However, when the magnet attains its operating current during ramping, the switch needs to be cooled down to its superconducting state in order for the magnet to be persistent. In cryogenless type magnets, it is most desirable to cool the switch using the cold stage of the cryocooler, which is at odds with efficiently using the cooling capacity of the cryocooler for the main coils, so as to prevent the main coils from going from the superconductive state to the normal state, also known as a quench.

SUMMARY OF THE INVENTION

The invention provides a thermal interface for a superconducting switch which overcomes the above disadvantages. In an interface of the invention, a superconducting magnet has a superconducting magnet coil for producing a magnetic field along a magnet axis and a structure supporting the coil to be substantially coaxial with the magnet axis. A refrigerated cold sink cools the magnet coil below a transition temperature at which the coil becomes superconducting and a superconducting switch is provided for completing a closed superconducting electrical circuit including the coil. The superconducting switch is supported on the structure by means which thermally insulate the switch from the structure and a thermal bus bar connects the switch and the cold sink providing thermally conductive communication directly between the cold sink and the switch.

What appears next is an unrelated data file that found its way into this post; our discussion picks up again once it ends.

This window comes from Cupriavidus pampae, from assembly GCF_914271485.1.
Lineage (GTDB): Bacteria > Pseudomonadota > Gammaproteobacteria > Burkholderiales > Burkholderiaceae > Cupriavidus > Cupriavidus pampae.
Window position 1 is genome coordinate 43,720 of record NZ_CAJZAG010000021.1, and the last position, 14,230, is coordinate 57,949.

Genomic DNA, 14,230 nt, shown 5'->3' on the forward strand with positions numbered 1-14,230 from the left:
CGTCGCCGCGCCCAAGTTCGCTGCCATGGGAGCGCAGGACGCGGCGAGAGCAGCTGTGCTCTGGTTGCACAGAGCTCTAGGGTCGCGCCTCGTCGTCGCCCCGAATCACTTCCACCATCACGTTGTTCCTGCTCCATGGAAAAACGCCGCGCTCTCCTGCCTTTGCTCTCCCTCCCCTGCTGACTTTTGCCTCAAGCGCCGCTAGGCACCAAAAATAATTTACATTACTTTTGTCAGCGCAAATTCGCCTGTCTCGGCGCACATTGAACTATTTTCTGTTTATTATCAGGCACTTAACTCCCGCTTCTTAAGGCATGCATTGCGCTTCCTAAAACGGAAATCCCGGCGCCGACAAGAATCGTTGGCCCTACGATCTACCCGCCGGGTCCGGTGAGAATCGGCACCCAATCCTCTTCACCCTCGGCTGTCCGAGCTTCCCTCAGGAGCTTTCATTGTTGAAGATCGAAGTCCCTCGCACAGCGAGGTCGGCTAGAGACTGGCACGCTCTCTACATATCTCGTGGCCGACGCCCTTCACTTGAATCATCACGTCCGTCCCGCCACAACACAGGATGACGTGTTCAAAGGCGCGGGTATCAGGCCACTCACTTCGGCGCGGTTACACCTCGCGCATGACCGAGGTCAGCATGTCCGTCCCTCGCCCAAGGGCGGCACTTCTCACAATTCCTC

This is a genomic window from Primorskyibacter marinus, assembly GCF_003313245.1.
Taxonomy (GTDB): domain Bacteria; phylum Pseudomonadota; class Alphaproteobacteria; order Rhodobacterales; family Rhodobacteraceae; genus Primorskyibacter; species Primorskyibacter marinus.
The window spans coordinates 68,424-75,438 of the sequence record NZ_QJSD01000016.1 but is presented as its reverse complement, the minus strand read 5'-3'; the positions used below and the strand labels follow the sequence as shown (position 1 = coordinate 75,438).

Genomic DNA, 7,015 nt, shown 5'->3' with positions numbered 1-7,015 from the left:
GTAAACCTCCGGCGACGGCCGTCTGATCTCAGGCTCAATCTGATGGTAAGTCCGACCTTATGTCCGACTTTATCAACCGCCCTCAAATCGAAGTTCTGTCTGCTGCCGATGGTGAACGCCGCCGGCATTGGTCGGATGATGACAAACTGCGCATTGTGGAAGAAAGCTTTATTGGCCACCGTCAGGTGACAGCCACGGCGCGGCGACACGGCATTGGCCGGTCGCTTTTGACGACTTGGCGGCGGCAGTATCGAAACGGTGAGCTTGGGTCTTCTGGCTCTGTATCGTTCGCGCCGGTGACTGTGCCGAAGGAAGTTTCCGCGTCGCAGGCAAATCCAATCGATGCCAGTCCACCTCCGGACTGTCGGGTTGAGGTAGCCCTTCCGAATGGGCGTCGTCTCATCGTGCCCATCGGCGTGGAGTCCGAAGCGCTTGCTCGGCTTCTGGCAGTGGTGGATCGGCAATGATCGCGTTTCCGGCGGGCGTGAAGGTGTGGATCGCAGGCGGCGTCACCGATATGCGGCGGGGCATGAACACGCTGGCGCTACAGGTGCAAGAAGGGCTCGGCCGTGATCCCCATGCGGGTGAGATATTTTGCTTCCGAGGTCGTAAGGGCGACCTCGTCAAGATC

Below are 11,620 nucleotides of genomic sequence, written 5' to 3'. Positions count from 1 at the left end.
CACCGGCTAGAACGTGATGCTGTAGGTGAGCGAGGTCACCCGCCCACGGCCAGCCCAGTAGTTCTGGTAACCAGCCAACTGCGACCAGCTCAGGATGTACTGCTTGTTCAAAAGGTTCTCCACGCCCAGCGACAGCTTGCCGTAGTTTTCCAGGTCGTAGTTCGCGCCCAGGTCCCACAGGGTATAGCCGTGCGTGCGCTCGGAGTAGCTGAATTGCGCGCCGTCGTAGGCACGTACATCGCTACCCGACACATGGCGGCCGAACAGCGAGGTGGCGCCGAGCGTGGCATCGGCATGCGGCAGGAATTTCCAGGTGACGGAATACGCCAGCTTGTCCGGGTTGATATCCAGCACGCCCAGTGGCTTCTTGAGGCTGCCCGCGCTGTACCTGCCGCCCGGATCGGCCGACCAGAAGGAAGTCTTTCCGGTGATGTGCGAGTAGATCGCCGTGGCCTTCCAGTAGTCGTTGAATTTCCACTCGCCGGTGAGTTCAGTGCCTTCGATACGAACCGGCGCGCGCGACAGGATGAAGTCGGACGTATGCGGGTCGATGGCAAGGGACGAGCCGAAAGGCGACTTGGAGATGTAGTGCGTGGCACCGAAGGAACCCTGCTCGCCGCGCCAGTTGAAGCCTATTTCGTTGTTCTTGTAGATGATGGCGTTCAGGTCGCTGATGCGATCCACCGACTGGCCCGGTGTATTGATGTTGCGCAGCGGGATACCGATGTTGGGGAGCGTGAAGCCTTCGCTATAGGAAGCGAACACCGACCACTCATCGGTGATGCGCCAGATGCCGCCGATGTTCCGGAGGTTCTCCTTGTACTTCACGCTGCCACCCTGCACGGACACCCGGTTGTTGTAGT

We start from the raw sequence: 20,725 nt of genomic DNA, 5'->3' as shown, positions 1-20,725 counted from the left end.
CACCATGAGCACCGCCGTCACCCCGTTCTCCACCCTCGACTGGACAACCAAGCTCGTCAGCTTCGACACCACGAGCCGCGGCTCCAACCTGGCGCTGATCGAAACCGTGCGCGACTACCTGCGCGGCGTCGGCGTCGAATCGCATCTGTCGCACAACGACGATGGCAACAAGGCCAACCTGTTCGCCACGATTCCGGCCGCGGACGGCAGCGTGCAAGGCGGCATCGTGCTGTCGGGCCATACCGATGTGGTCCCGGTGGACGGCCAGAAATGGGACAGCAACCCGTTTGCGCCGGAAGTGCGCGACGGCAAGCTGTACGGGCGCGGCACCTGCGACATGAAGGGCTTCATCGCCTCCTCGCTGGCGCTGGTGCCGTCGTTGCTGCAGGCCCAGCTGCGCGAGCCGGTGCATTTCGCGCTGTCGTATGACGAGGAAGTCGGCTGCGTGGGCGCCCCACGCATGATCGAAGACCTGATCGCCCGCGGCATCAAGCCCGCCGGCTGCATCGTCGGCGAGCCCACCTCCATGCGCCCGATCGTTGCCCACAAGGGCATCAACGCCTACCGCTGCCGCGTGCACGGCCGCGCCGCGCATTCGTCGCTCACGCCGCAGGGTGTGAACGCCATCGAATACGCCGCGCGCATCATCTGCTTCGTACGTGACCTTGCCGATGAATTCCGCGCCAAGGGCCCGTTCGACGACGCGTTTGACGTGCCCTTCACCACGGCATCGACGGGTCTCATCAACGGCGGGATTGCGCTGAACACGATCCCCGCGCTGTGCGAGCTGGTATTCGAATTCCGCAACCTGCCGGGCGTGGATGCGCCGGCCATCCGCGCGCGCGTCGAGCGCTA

This interface allows the dissipated heat during a quench or ramp-up operation to be contained within the switch and thermally isolated from the magnet coil support structure. It also allows only a certain controlled rate for the heat from the switch to be dissipated to the cold stage of the cryocooler. This prevents overloading the cryocooler, which could otherwise result in the cold stage temperature of the cryocooler rising past the temperature necessary to maintain the temperature of the magnet coils below the superconducting to normal state transition temperature during ramping. This interface also provides for cooling the switch back to the superconducting state after ramp-up, so that the magnet may enter the persistent state.